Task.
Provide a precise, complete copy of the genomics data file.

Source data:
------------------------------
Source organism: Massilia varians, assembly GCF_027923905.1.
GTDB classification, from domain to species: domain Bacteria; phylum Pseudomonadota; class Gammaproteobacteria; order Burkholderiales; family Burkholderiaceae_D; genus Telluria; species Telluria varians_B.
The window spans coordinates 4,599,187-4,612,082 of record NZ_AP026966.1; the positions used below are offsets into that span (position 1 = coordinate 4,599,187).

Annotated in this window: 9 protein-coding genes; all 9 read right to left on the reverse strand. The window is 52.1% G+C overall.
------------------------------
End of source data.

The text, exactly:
Source organism: Massilia varians, assembly GCF_027923905.1.
GTDB classification, from domain to species: domain Bacteria; phylum Pseudomonadota; class Gammaproteobacteria; order Burkholderiales; family Burkholderiaceae_D; genus Telluria; species Telluria varians_B.
The window spans coordinates 4,599,187-4,612,082 of record NZ_AP026966.1; the positions used below are offsets into that span (position 1 = coordinate 4,599,187).

Annotated in this window: 9 protein-coding genes; all 9 read right to left on the reverse strand. The window is 52.1% G+C overall.